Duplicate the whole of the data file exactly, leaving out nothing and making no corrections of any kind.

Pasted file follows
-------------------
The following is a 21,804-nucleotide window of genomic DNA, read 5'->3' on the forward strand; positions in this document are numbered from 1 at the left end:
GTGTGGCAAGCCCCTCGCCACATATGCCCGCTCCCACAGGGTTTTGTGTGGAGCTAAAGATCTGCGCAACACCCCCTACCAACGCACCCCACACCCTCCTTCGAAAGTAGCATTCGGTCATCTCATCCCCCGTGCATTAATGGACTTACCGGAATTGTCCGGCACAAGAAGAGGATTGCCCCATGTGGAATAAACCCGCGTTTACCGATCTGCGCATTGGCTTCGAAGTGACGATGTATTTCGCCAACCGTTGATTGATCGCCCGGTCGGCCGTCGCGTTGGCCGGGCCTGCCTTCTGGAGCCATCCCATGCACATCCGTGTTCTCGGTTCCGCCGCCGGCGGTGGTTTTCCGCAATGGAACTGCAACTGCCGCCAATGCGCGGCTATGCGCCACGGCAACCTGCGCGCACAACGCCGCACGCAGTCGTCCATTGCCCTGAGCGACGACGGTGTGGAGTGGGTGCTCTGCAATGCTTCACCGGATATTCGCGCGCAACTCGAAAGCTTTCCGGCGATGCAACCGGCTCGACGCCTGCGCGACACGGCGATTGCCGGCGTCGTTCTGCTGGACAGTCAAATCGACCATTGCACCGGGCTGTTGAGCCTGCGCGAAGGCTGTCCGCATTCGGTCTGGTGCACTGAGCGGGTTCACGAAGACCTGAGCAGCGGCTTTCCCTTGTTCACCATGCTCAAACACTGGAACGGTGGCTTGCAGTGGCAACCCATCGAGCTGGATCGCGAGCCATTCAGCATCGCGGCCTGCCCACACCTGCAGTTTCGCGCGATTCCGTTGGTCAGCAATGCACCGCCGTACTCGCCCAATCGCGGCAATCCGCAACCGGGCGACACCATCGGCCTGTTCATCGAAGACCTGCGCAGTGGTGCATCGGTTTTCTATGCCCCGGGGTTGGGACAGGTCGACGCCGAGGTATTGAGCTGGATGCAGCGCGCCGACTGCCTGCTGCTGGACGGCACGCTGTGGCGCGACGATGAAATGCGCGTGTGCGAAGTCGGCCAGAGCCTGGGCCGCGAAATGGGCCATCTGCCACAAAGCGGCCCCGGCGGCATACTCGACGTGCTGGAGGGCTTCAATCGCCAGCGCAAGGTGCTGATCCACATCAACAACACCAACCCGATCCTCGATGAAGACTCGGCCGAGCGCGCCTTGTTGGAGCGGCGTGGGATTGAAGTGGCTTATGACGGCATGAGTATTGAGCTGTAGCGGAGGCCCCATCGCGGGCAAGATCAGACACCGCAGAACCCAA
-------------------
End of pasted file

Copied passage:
The following is a 21,804-nucleotide window of genomic DNA, read 5'->3' on the forward strand; positions in this document are numbered from 1 at the left end:
GTGTGGCAAGCCCCTCGCCACATATGCCCGCTCCCACAGGGTTTTGTGTGGAGCTAAAGATCTGCGCAACACCCCCTACCAACGCACCCCACACCCTCCTTCGAAAGTAGCATTCGGTCATCTCATCCCCCGTGCATTAATGGACTTACCGGAATTGTCCGGCACAAGAAGAGGATTGCCCCATGTGGAATAAACCCGCGTTTACCGATCTGCGCATTGGCTTCGAAGTGACGATGTATTTCGCCAACCGTTGATTGATCGCCCGGTCGGCCGTCGCGTTGGCCGGGCCTGCCTTCTGGAGCCATCCCATGCACATCCGTGTTCTCGGTTCCGCCGCCGGCGGTGGTTTTCCGCAATGGAACTGCAACTGCCGCCAATGCGCGGCTATGCGCCACGGCAACCTGCGCGCACAACGCCGCACGCAGTCGTCCATTGCCCTGAGCGACGACGGTGTGGAGTGGGTGCTCTGCAATGCTTCACCGGATATTCGCGCGCAACTCGAAAGCTTTCCGGCGATGCAACCGGCTCGACGCCTGCGCGACACGGCGATTGCCGGCGTCGTTCTGCTGGACAGTCAAATCGACCATTGCACCGGGCTGTTGAGCCTGCGCGAAGGCTGTCCGCATTCGGTCTGGTGCACTGAGCGGGTTCACGAAGACCTGAGCAGCGGCTTTCCCTTGTTCACCATGCTCAAACACTGGAACGGTGGCTTGCAGTGGCAACCCATCGAGCTGGATCGCGAGCCATTCAGCATCGCGGCCTGCCCACACCTGCAGTTTCGCGCGATTCCGTTGGTCAGCAATGCACCGCCGTACTCGCCCAATCGCGGCAATCCGCAACCGGGCGACACCATCGGCCTGTTCATCGAAGACCTGCGCAGTGGTGCATCGGTTTTCTATGCCCCGGGGTTGGGACAGGTCGACGCCGAGGTATTGAGCTGGATGCAGCGCGCCGACTGCCTGCTGCTGGACGGCACGCTGTGGCGCGACGATGAAATGCGCGTGTGCGAAGTCGGCCAGAGCCTGGGCCGCGAAATGGGCCATCTGCCACAAAGCGGCCCCGGCGGCATACTCGACGTGCTGGAGGGCTTCAATCGCCAGCGCAAGGTGCTGATCCACATCAACAACACCAACCCGATCCTCGATGAAGACTCGGCCGAGCGCGCCTTGTTGGAGCGGCGTGGGATTGAAGTGGCTTATGACGGCATGAGTATTGAGCTGTAGCGGAGGCCCCATCGCGGGCAAGATCAGACACCGCAGAACCCAA